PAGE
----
When they're not warmed up, with modern emission controls on vehicles, which are required and they make a big difference in terms of the air that we breathe and the quality of the diesel engine, you can hear it from 10 blocks away and it's much more pleasant to drive because you actually really can't hear the engine rattling away. With all those items in place, it sends a lot of soot and particles back through the engine, they recirculate and things tend to plug up unless the engine's really hot. Then it tends to work really well. Also, a lot of modern emission equipment, like particulate filters require the engine to reach a certain temperature and highway driving is good for them because that tends to burn off the particles.
Mark: So the filters actually heat up and disperse the particles, burn them, and then re-burn them again so that they're coming out of the tailpipe more clean.
Bernie: Exactly. Exactly. They call it a filter. It's not really a filter. It's more like a storage. It's like a storage trap and then things are burned off at a later time.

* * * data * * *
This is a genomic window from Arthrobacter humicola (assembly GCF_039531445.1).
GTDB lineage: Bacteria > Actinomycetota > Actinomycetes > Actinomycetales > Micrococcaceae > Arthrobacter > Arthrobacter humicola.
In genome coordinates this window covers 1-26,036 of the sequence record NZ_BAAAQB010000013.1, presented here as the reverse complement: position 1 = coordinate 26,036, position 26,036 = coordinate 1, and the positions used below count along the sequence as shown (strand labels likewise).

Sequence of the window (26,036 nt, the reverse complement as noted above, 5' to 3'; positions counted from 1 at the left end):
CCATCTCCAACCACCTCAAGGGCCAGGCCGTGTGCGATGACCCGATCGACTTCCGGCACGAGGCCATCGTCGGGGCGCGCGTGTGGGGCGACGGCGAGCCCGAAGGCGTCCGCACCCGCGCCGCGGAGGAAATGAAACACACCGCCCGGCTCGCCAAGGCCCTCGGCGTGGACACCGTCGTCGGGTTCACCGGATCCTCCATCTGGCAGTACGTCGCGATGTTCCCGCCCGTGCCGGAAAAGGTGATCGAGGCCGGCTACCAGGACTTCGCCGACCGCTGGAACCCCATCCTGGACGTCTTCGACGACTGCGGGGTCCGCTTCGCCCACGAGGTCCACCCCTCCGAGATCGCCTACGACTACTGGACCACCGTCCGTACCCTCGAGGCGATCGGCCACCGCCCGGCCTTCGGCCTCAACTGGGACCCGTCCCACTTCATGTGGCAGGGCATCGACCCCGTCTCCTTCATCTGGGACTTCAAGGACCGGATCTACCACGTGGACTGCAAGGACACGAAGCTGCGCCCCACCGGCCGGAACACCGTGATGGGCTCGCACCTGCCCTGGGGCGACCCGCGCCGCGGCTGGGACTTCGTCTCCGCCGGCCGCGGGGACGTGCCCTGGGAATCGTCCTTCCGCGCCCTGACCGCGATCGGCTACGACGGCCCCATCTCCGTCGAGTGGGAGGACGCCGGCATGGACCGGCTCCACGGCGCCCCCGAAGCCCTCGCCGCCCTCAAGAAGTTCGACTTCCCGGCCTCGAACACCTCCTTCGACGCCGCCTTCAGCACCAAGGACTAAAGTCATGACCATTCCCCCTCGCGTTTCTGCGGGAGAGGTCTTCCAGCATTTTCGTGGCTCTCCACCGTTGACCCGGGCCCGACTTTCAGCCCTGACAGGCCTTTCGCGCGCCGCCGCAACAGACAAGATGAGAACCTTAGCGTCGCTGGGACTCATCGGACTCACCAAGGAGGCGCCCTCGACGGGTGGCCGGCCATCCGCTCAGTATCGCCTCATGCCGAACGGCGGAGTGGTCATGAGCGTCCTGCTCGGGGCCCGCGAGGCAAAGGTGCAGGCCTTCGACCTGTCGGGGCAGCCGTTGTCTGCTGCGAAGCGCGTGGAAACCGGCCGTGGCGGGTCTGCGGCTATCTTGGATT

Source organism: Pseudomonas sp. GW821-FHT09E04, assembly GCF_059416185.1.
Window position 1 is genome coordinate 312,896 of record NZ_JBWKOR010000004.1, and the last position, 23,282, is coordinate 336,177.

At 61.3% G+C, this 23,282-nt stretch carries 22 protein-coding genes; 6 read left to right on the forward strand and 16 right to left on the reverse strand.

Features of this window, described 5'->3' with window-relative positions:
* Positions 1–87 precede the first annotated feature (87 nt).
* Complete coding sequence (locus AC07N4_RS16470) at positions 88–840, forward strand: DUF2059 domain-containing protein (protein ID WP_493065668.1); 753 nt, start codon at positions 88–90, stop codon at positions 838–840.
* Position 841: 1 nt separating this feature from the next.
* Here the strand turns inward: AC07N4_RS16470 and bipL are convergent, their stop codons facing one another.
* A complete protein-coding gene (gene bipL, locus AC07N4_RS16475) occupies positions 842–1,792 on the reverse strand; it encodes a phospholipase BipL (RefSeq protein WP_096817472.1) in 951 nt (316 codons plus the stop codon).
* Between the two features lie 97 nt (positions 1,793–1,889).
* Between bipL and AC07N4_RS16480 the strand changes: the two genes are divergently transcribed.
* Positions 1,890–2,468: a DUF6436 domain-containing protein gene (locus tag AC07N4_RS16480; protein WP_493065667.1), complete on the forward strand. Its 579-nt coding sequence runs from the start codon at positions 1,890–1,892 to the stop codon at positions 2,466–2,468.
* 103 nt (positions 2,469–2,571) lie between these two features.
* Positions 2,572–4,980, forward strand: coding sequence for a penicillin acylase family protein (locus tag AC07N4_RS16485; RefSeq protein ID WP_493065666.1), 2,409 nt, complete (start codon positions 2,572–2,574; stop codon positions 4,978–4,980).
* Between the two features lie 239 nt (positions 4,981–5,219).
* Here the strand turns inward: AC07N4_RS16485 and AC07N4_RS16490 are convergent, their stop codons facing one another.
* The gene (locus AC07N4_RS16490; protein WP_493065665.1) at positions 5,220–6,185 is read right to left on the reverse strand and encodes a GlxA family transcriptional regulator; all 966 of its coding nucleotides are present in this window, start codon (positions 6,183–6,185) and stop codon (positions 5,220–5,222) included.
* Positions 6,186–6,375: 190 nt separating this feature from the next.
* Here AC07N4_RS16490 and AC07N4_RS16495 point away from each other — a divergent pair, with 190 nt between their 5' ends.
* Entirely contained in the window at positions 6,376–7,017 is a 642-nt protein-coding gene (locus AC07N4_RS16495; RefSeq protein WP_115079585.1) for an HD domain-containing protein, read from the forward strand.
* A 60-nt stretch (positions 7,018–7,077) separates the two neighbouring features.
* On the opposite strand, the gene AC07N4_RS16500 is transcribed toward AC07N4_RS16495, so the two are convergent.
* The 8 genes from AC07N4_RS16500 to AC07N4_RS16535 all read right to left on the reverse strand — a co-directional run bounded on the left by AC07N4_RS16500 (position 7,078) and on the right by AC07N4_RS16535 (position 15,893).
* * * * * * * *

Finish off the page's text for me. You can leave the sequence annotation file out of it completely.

Mark: One of the things that people do, I know for a fact, is take off all the emission equipment. Does that solve the problem?
Bernie: Well, it certainly solves a problem, a lot of problems in terms of carbon buildup and things plugging. It solves it for you personally, but it doesn't really solve it for the general public. Diesel soot is a known carcinogen. It's very bad. They're very tiny little particles that get in the lungs. A lot of people die from it. They don't drop dead. It's not like having been shot by a gun, you're not going to die instantly. It's a slow process, but it's a big thing. As annoying as a lot of these things are, and I can see why people remove them because the solution of not having it makes a big difference.